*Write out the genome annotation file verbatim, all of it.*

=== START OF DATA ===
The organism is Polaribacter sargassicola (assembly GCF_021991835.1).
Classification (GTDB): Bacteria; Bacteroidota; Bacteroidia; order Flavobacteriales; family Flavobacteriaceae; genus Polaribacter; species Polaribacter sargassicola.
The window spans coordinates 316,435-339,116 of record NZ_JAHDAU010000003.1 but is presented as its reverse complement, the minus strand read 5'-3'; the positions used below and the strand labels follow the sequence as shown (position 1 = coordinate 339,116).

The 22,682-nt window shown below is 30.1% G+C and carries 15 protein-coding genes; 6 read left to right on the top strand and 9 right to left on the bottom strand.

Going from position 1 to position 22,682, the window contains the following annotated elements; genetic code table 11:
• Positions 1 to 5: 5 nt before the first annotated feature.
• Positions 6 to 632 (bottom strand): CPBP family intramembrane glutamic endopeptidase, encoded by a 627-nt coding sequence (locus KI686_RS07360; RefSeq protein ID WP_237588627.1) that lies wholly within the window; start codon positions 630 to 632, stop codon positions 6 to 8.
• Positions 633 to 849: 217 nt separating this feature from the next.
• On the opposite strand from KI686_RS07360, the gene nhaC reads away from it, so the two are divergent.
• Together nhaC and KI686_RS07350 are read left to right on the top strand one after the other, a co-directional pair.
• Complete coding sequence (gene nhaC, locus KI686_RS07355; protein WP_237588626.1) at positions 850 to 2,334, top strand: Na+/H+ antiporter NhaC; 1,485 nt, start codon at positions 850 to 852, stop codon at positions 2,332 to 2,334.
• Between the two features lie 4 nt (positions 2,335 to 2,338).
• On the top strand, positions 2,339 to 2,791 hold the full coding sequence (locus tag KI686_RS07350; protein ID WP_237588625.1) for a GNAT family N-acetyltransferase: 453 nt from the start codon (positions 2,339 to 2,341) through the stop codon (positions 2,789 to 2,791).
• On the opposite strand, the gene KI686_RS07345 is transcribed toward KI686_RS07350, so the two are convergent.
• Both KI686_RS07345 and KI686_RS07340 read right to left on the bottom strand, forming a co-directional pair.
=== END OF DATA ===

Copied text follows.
The organism is Polaribacter sargassicola (assembly GCF_021991835.1).
Classification (GTDB): Bacteria; Bacteroidota; Bacteroidia; order Flavobacteriales; family Flavobacteriaceae; genus Polaribacter; species Polaribacter sargassicola.
The window spans coordinates 316,435-339,116 of record NZ_JAHDAU010000003.1 but is presented as its reverse complement, the minus strand read 5'-3'; the positions used below and the strand labels follow the sequence as shown (position 1 = coordinate 339,116).

The 22,682-nt window shown below is 30.1% G+C and carries 15 protein-coding genes; 6 read left to right on the top strand and 9 right to left on the bottom strand.

Going from position 1 to position 22,682, the window contains the following annotated elements; genetic code table 11:
• Positions 1 to 5: 5 nt before the first annotated feature.
• Positions 6 to 632 (bottom strand): CPBP family intramembrane glutamic endopeptidase, encoded by a 627-nt coding sequence (locus KI686_RS07360; RefSeq protein ID WP_237588627.1) that lies wholly within the window; start codon positions 630 to 632, stop codon positions 6 to 8.
• Positions 633 to 849: 217 nt separating this feature from the next.
• On the opposite strand from KI686_RS07360, the gene nhaC reads away from it, so the two are divergent.
• Together nhaC and KI686_RS07350 are read left to right on the top strand one after the other, a co-directional pair.
• Complete coding sequence (gene nhaC, locus KI686_RS07355; protein WP_237588626.1) at positions 850 to 2,334, top strand: Na+/H+ antiporter NhaC; 1,485 nt, start codon at positions 850 to 852, stop codon at positions 2,332 to 2,334.
• Between the two features lie 4 nt (positions 2,335 to 2,338).
• On the top strand, positions 2,339 to 2,791 hold the full coding sequence (locus tag KI686_RS07350; protein ID WP_237588625.1) for a GNAT family N-acetyltransferase: 453 nt from the start codon (positions 2,339 to 2,341) through the stop codon (positions 2,789 to 2,791).
• On the opposite strand, the gene KI686_RS07345 is transcribed toward KI686_RS07350, so the two are convergent.
• Both KI686_RS07345 and KI686_RS07340 read right to left on the bottom strand, forming a co-directional pair.